Evanston sues Skokie over water rate increase

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Evanston sues Skokie over water rate increase

Mayor Steve Hagerty speaks at City Council. Council approved Monday a new ordinance increasing the price Skokie pays Evanston for water.

Mayor Steve Hagerty speaks at City Council. Council approved Monday a new ordinance increasing the price Skokie pays Evanston for water.

(Katie Pach/Daily Senior Staffer)

Mayor Steve Hagerty speaks at City Council. Council approved Monday a new ordinance increasing the price Skokie pays Evanston for water.

(Katie Pach/Daily Senior Staffer)

(Katie Pach/Daily Senior Staffer)

Mayor Steve Hagerty speaks at City Council. Council approved Monday a new ordinance increasing the price Skokie pays Evanston for water.

Jake Holland, Assistant City Editor

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Evanston filed a lawsuit Tuesday against Skokie regarding water rates a day after Evanston City Council adopted a new ordinance increasing prices.

The city’s complaint alleges that both parties have been unable to mutually agree on a “reasonable” water rate for Skokie to pay Evanston. Skokie’s current rate of about $1.08 per 1,000 gallons is roughly $2 less than the rate Evanston pays for its own water.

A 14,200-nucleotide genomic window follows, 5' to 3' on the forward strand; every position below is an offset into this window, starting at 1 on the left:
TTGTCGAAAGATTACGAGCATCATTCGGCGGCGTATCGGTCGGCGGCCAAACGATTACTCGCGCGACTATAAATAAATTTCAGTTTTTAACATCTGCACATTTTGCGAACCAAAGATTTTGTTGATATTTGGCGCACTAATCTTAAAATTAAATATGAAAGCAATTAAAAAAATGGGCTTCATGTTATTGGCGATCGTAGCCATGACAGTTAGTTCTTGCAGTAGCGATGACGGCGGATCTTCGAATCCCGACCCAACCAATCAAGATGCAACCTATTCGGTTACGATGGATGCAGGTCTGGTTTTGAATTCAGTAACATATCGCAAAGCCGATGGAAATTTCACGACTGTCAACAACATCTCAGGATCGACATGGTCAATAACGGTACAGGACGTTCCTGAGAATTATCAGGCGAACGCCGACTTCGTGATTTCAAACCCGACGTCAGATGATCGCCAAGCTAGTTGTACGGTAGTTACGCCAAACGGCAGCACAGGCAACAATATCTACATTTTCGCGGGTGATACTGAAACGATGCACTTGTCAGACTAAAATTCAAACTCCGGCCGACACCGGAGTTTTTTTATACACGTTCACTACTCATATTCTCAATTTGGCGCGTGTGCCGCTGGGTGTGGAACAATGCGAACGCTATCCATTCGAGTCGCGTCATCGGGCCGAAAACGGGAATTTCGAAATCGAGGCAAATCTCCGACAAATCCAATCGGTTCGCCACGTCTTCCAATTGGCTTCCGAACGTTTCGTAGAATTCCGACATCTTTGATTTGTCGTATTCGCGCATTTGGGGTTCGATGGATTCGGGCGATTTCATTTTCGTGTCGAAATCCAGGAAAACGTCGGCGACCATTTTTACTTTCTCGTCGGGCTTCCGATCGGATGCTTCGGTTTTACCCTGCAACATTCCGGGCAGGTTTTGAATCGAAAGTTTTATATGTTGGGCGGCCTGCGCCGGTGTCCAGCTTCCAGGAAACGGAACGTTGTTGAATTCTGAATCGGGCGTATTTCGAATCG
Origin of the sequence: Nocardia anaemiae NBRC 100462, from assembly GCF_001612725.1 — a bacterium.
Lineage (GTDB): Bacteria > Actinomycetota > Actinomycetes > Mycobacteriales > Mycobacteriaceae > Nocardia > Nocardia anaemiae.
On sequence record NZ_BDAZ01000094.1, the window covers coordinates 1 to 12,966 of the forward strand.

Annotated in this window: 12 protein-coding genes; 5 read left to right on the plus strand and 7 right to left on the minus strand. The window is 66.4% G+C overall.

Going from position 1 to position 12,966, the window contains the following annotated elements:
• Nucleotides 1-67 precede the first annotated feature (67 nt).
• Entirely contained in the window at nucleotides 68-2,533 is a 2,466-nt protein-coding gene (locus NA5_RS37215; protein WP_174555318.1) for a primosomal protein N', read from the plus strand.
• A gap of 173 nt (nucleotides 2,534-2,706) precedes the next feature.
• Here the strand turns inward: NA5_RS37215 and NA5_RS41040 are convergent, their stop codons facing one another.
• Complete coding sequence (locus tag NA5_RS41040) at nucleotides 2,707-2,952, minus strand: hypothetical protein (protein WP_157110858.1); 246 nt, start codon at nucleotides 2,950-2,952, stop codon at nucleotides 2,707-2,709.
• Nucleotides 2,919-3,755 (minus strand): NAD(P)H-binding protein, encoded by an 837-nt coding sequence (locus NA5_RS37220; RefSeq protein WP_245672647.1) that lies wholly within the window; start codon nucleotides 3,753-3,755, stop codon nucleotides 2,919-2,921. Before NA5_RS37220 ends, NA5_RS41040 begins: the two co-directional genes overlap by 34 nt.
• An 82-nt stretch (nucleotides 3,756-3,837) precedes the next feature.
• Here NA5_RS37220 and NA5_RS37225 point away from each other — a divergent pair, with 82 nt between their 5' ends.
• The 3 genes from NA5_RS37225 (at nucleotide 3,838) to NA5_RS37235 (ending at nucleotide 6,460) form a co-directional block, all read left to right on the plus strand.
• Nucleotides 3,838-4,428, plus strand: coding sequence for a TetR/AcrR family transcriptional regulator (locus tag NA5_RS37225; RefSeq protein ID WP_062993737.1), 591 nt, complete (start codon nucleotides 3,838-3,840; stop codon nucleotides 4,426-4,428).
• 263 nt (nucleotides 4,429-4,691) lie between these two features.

Evanston’s proposed rate for Skokie, approved at City Council on Monday, will go into effect Oct. 1 at $2.06 per 1,000 gallons. However, Skokie proposed to lower the rate to $0.70, which the city’s complaint alleges would “unjustly benefit and enrich” Skokie residents through “an artificially subsidized rate.”

The $2.06 rate would still be less than the $4.71 that Park City pays for water from Waukegan, and the $3.88 that more than 60 municipalities pay for water from Chicago, according to the complaint.

Evanston has sold water to Skokie since 1944. The current interim water rate went into effect Jan. 1, after the city’s then-20-year contract expired.

“Although … there is no written water supply contract between Evanston and Skokie currently in effect, there is nonetheless an implied contract requiring Evanston to supply Skokie with water,” the complaint said.

The complaint said under Illinois law, Evanston cannot terminate its water service to Skokie until the village secures an alternative supply. Skokie will also pay the newly increased price until the lawsuit is resolved, according to the complaint.

However, the suit alleges that despite being notified of Evanston’s desire to re-negotiate contract terms over five years ago, Skokie has not attempted to find a new supplier.

Correction: A previous version of this story misstated the comparison of Skokie’s former water rate to Evanston’s. Skokie’s rate was roughly $2 less. The Daily regrets the error.

Email: jacobholland2020@u.northwestern.edu
Twitter: @jakeholland97

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